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Proposed Research The paper combined the concept of calibration with the feature based classification to devise a blind detector specific to JPEG images. Calibrated Features: Two types of features were used in analysis – first order features & second order features. All features were constructed in the following manner. A vector functional F is applied to the stego JPEG image J1. This functional could be global DCT coefficient histogram, a cocurrence matrix, spatial blockiness. The stego image J1 is decompressed to the spatial domain, cropped by 4 pixels in each direction and then recompressed with the same quantisation as J1 to obtain J2. The same vector functional F is then applied to J2. The final feature f is obtained as an L1 norm of the difference f = || F(J1) – F(J2) ||

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Basic logic behind this choice for features is the following: The cropping and recompression produces a “calibrated” image with most macroscopic features similar to the original cover image because the cropped stego image is perceptually similar to the cover image and thus its DCT coefficients have approx the same statistical properties as the cover image. Cropping by 4 pixels is important because 8 x 8 grid of recompression does not see the previous JPEG compression and thus the obtained DCT coefficients are not influenced by previous quantisation in DCT domain. We can think the cropped/recompressed image as an approximation to the cover image or as side information.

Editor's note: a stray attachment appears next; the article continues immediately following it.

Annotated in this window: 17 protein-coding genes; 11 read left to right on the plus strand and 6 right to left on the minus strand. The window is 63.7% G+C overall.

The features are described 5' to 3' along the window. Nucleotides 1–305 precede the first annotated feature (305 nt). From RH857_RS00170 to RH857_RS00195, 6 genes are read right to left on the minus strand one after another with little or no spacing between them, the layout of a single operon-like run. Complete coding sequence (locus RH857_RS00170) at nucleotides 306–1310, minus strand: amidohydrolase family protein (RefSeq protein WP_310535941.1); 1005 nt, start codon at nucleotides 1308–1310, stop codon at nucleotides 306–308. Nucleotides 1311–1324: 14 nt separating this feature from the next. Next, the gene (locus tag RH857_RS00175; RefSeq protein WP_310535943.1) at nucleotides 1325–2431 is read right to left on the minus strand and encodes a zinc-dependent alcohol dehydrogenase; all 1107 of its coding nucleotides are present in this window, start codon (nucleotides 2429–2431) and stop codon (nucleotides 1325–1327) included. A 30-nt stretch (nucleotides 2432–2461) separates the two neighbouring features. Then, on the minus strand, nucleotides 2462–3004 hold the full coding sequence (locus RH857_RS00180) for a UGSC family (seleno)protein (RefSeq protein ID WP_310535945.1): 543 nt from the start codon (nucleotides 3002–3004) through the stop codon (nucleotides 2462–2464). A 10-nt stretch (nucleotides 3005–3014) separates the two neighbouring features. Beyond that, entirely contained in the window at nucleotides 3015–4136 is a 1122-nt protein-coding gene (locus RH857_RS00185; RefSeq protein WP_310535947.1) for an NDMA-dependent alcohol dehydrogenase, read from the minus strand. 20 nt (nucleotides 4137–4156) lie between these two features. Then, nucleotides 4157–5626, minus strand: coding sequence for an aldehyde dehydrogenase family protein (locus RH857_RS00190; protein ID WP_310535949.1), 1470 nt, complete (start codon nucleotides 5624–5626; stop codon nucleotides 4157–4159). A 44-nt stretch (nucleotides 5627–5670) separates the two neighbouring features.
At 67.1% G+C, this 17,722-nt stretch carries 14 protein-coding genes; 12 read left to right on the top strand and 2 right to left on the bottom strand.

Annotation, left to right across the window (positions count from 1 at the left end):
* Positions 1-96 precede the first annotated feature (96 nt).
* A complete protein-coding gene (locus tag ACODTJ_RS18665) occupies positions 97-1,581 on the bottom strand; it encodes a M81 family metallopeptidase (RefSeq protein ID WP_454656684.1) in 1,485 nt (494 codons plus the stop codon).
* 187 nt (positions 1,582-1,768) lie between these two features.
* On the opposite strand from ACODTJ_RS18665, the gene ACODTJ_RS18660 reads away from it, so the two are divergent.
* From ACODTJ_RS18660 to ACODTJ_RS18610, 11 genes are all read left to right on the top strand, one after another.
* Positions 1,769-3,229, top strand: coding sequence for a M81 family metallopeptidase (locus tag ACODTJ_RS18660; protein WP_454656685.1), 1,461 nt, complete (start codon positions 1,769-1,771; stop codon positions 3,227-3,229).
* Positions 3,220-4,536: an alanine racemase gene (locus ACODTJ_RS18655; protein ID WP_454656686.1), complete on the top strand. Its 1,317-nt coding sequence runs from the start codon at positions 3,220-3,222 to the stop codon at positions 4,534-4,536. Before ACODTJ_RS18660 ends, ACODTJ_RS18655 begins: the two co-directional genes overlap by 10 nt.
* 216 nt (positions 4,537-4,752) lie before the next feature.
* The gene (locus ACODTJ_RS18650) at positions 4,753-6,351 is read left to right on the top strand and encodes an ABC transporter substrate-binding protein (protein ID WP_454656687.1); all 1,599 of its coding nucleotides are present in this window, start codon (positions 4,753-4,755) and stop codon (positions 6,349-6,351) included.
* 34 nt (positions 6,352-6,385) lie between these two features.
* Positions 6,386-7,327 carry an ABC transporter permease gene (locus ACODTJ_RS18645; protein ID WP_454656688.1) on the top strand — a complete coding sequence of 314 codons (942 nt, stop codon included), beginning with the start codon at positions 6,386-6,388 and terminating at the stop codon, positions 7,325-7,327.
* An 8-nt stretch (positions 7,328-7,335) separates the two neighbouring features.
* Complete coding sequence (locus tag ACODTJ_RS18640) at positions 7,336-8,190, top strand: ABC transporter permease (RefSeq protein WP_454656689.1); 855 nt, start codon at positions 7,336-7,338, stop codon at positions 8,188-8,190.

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First order Features : The simplest first order statistic of DCT coefficients is their histogram. Suppose the stego JPEG file is represented with a DCT coefficient array dk(i,j) and quatisation matrix Q(i,j) and global histogram of all 64k DCT coefficients will be denoted as Hr where r=L,…..,R ; L=min k, i, j dk(i,j) and R=max k, i, j dk(i,j) For a fixed DCT mode (i,j) let hr ij,denote the individual histogram of values dk(i,j). To provide additional first order macroscopic statistics to our set of functionals, we use dual histogram given as: Where delta(u,v) = 1 if u=v and 0 otherwise. The above g value is the number of times the value d occurs as (i,j)-th DCT coefficient over all total B blocks in JPEG image.

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Second order Features: If the corresponding DCT coefficients from different blocks were independent then any embedding scheme that preserves the first order statistics – the histogram would be undetectable by Cachin’s definition of steganographic security. Thus we use the features that capture inter-block dependencies as they would be likely violated by most steganographic algorithms. Let Ir and Ic denote the vectors of block indices while scanning the image by rows and columns resp. The first functional capturing inter-block dependencies is the variation V defined as : Embedding changes also increase the discontinuities along the 8 x 8 block boundaries, thus two blockiness measures Ba, a=1,2are included to our set of functionals. The blockiness is calculated from decompressed JPEG image and represents an integral measure of inter-block dependency over all DCT modes over the whole image.